Nova Scotia

Stephen McNeil says Marilla Stephenson got no special treatment

Premier Stephen McNeil says the process used to fill a new high-level role in the executive council office followed proper protocol and is consistent across government departments.

'They created a job and put a big ribbon around it,' Progressive Conservatives say about 'gifted' job

Premier Stephen McNeil told CBC's Information Morning that the hiring was above board. (Andrew Vaughan/Canadian Press)

Premier Stephen McNeil says there was nothing untoward about the way a new high-level position in the executive council office was filled.

The Nova Scotia Government and General Employees Union received information through a freedom of information request that showed Marilla Stephenson was consulted on the job description of a position before it was posted. Stephenson, who was doing contract work related to the One Nova Scotia coalition at the time, was eventually the only applicant and won the job, which pays $106,000.

NSGEU President Jason MacLean told CBC's Information Morning it would be a lot easier for someone to get a job if they are consulted on the job description ahead of time.

"I don't really think it's fair," he said Monday.

NSGEU president Jason MacLean said the process was not fair. (CBC)

MacLean said it seems like there are two sets of rules based on whether or not a person is connected to the government in some way. Giving someone input ahead of time, he said, might allow that person to tailor things to their strengths. He said the process lacks transparency.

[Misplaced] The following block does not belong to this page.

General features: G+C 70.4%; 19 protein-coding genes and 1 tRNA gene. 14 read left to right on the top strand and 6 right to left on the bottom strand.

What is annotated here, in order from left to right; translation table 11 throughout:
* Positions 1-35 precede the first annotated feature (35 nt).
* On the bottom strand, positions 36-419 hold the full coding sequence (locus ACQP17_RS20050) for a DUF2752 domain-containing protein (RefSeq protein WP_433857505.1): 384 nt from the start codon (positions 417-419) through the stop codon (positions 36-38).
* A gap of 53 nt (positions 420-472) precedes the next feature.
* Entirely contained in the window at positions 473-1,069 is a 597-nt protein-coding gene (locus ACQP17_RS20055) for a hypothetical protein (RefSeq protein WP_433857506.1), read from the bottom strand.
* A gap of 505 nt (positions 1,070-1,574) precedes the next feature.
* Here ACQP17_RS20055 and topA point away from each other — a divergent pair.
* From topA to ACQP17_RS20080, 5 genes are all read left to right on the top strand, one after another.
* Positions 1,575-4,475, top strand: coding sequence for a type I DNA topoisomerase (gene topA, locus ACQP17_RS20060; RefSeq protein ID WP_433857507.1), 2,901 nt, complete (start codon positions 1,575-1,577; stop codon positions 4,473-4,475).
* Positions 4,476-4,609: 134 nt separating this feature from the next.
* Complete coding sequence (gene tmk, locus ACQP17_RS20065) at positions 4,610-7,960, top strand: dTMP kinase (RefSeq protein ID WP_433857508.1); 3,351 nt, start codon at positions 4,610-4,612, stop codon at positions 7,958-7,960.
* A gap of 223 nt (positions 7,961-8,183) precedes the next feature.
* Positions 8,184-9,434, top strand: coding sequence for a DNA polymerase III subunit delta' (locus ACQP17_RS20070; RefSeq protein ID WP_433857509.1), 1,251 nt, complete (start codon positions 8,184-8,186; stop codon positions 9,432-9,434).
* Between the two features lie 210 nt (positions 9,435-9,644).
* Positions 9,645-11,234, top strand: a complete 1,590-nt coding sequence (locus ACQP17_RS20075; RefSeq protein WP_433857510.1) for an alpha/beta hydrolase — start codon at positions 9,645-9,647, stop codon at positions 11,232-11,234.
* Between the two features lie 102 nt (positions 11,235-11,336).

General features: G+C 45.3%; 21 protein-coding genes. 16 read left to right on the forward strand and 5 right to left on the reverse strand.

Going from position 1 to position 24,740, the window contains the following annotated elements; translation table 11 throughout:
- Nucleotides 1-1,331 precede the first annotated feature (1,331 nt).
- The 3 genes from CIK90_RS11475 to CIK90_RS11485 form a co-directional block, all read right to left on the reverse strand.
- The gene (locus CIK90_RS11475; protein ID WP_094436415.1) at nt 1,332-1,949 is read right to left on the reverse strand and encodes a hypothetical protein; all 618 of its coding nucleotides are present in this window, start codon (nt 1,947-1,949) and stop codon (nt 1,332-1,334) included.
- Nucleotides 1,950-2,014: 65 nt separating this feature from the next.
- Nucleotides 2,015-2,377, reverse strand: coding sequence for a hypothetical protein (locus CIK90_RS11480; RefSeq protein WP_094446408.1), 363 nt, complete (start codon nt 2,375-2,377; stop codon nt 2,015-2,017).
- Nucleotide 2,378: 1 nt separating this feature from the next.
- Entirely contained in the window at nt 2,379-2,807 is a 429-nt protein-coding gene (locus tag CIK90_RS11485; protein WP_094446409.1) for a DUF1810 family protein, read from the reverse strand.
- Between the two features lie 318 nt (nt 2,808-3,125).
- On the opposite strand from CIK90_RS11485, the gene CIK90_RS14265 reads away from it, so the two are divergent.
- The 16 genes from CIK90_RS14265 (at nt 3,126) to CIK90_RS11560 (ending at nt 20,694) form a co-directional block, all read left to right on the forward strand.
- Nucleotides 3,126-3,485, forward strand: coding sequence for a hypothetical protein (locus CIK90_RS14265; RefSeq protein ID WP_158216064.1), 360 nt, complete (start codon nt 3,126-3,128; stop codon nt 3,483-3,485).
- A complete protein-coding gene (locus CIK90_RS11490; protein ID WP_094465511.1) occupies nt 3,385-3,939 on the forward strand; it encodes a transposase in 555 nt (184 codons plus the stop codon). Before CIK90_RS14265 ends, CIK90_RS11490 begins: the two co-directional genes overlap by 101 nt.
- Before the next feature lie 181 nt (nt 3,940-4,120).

Standard practice

But the premier, also appearing on Information Morning, said everything was above board.

"I have gone to great lengths to ensure that the decisions that we make are in the best interest of every Nova Scotian and not a select few, which, in my view, has been the pattern that has taken place in this province."

It's standard practice to seek input from unionized and non-unionized employees if a temporary job is being made permanent or the terms of a job are being rewritten before it's posted, said McNeil.

"They are the people on the ground actually implementing and doing the job."

Such was the case with Stephenson, he said.

As the government worked toward achieving the goals of the Ivany report, it became clear there needed to be someone who could work across departments and agencies to keep that work happening, said McNeil. In that regard, said the premier, Stephenson is a good fit.

'Created a job and put a big ribbon around it'

Progressive Conservative Leader Jamie Baillie said he doesn't believe the process to hire Stephenson was fair.

"They created a job and put a big ribbon around it and gifted it to one person who is in a privileged position with the premier."

Given that the job is a permanent role in the public service, Baillie said more people should have had the chance to apply. In this case, only people working in the executive council office could apply.

Process not unusual, says premier

But McNeil said that's not unusual, and departments across government often post jobs internally — sometimes within a section of a department — before the job might have the chance to be posted more widely.

"What we have done consistently from the time I've come into government is we've held the same rules for the bargaining units as for those outside the bargaining units," he said.

"The same rules that apply to unionized members of the public service are being applied to non-unionized members."

'They're serving the people of Nova Scotia'

There is limited job security for anyone working in the executive council office or as a deputy minister, said McNeil, and governments of the day make decisions all the time about the future of any employees outside the bargaining unit.

He called the way Stephenson's hiring is being portrayed "a falsehood."

"It is difficult enough for elected people who sign on for this stuff. But when you ask people to come in to either serve at the deputy minister's level or serve, they're not serving the Liberal leader, they're serving the people of Nova Scotia," McNeil said. 


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